It's time to start a little crusade to tell the world that Bing was first and why. "American Idol" is still running strong on TV in its 10th or 20th season. The "public" may not be that interested in history, but they do have curiosity about their current interests. Discovering new singers, with perhaps a touch of infatuation, never goes out of date.
My good friend and associate Bob DeFlores and I released a documentary about Bing Crosby's rise to fame in 1996 called "The Road to Hollywood" that concentrates on this story. Bing struggled in his early days when he was one of the Rhythm Boys singing group with the Paul Whiteman Orchestra. His problems stemmed from his profligate early lifestyle of drinking to excess, late night partying, mingling with show business and generally living the high life to excess. Bing even got kicked out of Hollywood in mid-1931 but suddenly soared to fame later that year. So lots of drama and surprises in his early years!
Back to what it takes to be an American Idol. I would argue no performer could become one until the entire country was able to experience a meteoric rise to fame at the same time, which means both seeing and hearing a singer, which means it could not happen until the era of sound movies. It's also important for the public to make their own discovery.
Certainly the first super star of sound films, and a superb singer as well, was Al Jolson. Bing always credited Al as being his inspiration for going into show business. But Al was 41 when "The Jazz Singer" debuted in 1927, he was never a handsome man, he belted "Mammy" songs to the back of the balcony and he was never idolized by women, young or old, in a romantic way. Bing Crosby was 28 when he made good in late 1931, he crooned romantic songs and certainly had that elusive sex appeal -- all the ingredients needed to capture the heartstrings of the world -- and he did in a superlative fashion that had never happened before.
Although obviously lacking television and the Internet, here is how all four of the mass media of the time came together for Bing in late 1931 / early 1932.
RECORDS. After four years of singing on Paul Whiteman records where Bing was not identified or listed as one of the Rhythm Boys, his first solo hit was issued in January, 1931: "I Surrender Dear." Bing had ten hit records in 1931, including these #1 hits: "Just One More Chance," "Out of Nowhere," and "At Your Command."
RADIO. Until the middle of May, 1931, Bing had built a radio following on the west coast with Gus Arnheim's orchestra broadcast from the Cocoanut Grove. The Rhythm Boys walked out on their contract and Bing was banned from working in Hollywood. He moved to New York City to find work and on Sep. 2 began a nightly radio broadcast for CBS: "Fifteen Minutes with Bing Crosby."
MOVIES. Comedy producer Mack Sennett saw Bing at the Grove and signed him to star in six two-reel musical comedies. The first, "I Surrender Dear," was filmed in March of 1931 and released in New York on Sep. 13. Sennett's second short "One More Chance" was released on Nov. 15.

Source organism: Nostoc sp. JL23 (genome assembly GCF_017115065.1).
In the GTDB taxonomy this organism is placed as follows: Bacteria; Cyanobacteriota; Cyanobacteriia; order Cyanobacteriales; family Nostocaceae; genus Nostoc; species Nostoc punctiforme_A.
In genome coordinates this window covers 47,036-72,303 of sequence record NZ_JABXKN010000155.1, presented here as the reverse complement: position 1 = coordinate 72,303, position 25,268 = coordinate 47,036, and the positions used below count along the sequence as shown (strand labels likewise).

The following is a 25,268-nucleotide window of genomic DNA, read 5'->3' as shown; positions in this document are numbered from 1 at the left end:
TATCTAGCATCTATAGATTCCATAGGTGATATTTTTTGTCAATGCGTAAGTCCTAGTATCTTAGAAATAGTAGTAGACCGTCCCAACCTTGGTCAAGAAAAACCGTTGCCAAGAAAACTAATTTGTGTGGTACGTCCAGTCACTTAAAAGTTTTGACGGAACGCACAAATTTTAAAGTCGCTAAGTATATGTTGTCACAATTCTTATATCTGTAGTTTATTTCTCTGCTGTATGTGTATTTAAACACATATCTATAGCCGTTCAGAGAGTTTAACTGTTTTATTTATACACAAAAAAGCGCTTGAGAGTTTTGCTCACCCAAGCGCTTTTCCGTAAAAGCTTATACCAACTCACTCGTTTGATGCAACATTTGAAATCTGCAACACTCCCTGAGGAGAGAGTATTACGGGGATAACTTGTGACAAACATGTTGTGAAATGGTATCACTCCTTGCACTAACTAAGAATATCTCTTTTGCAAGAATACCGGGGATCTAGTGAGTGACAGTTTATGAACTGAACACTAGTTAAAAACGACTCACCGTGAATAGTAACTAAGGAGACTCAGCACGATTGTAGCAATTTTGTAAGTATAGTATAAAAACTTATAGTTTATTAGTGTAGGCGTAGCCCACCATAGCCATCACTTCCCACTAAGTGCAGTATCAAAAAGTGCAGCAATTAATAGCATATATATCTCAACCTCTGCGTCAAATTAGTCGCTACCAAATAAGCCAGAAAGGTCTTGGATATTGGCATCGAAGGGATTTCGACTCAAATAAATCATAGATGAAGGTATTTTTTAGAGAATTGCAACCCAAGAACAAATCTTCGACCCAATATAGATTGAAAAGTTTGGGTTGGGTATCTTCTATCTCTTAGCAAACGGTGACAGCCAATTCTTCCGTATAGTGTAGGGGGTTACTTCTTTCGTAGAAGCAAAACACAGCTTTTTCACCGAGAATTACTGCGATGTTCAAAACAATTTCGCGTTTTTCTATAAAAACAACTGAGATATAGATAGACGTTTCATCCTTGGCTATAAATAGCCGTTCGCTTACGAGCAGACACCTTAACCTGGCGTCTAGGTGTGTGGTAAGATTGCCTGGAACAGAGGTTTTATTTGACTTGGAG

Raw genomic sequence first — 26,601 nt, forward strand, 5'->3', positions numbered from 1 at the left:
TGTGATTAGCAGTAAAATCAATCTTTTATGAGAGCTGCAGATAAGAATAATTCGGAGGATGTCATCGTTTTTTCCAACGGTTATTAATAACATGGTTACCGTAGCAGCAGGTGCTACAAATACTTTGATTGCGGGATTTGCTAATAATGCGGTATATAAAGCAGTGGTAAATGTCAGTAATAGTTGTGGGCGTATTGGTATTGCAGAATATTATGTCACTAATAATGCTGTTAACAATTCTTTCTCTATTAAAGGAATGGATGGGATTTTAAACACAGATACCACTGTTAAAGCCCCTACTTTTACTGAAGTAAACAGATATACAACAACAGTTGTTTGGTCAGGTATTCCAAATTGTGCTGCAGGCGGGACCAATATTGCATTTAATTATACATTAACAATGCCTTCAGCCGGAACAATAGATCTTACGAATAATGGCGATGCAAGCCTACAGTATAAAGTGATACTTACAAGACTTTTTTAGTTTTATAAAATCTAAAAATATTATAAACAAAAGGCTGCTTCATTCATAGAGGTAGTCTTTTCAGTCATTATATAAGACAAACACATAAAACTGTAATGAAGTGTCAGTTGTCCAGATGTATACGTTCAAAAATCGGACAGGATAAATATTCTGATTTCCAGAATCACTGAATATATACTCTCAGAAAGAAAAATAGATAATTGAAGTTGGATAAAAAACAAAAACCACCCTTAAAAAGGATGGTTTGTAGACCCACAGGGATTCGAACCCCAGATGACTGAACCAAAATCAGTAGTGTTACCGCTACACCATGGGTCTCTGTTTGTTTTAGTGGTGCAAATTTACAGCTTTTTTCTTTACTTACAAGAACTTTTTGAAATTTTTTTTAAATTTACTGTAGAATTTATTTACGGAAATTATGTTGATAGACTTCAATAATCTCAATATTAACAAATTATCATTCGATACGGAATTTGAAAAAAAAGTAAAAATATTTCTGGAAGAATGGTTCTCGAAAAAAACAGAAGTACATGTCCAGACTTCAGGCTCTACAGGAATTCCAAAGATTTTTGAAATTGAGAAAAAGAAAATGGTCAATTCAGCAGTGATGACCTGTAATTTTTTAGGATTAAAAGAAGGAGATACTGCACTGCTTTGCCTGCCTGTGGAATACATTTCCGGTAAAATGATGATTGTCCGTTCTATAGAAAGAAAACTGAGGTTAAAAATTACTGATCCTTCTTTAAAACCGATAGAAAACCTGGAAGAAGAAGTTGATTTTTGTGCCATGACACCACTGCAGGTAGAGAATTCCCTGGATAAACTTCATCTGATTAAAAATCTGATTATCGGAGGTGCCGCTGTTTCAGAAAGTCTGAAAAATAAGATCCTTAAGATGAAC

Note the timing of Bing's national radio show and first movie both taking America by storm in September, 1931, after a string of hit records that had also been playing on the radio. The last piece of the puzzle was the chance for fans to see him live.
Bing remained in New York until mid-April, 1932, with appearances at the Brooklyn Paramount Theater and then back to the Paramount on Broadway. He toured cross-country from April 15 to June 12 to great acclaim on a long trip back to Hollywood where he filmed "The Big Broadcast" for Paramount that opened on Oct. 14. Back in New York, Bing appeared at the Capitol Theater Dec. 2-8 singing, dancing and clowning with Bob Hope!
It was during his sudden rise to national fame in late 1931 in all of the existing media that every woman in America discovered Bing Crosby and many indeed swooned for the crooner. No actual film footage exists of his personal appearances, but his popularity was alluded to in a brief clip from his Sennett short "Blue of the Night" and in his first scene in "The Big Broadcast." An interesting aspect of the Sennett shorts is that Bing played himself in many of them -- the radio and recording star -- but his fans did not yet know what he looked like and so did not believe him when he said he was actually that Bing Crosby! An illustration of this from "I Surrender Dear" is in the montage that follows. The second segment shows Bing mobbed at the end of a night club song in Sennett's "Blue of the Night." The clearest proof Bing was idolized and assaulted by fans in 1932 is satirized in "The Big Broadcast."
I feel Bing has never been given credit for being the First American Idol for a number of reasons. After numerous record setting live shows thru May of 1933, Bing settled in Hollywood for good making 3 movies a year for Paramount, continuing a weekly radio show, cutting more hit records and starting a family with wife Dixie. He had to cut down somewhere and that would be on personal appearances. His later successes in every venue of show business, including TV, eclipsed his claim to being America's first teen idol. History tends to remember later and more significant accomplishments, in Bing's case the Oscar, the Road pictures, "White Christmas," most hit records, most popular actor of the 1940s, "Mr. Christmas" and much more.
I'm sure Bing would not have cared about being the first idol, nor would Frank Sinatra have cared if history eventually bestows this title on Bing. After all, Frank was inspired to become a singer after seeing Bing in the Paramount Theater at the age of 16. Their work together entertaining the troops during World War-II, in TV specials, in "High Society" and in "Robin and the Seven Hoods" are lasting tributes to their professional friendship and mutual respect.
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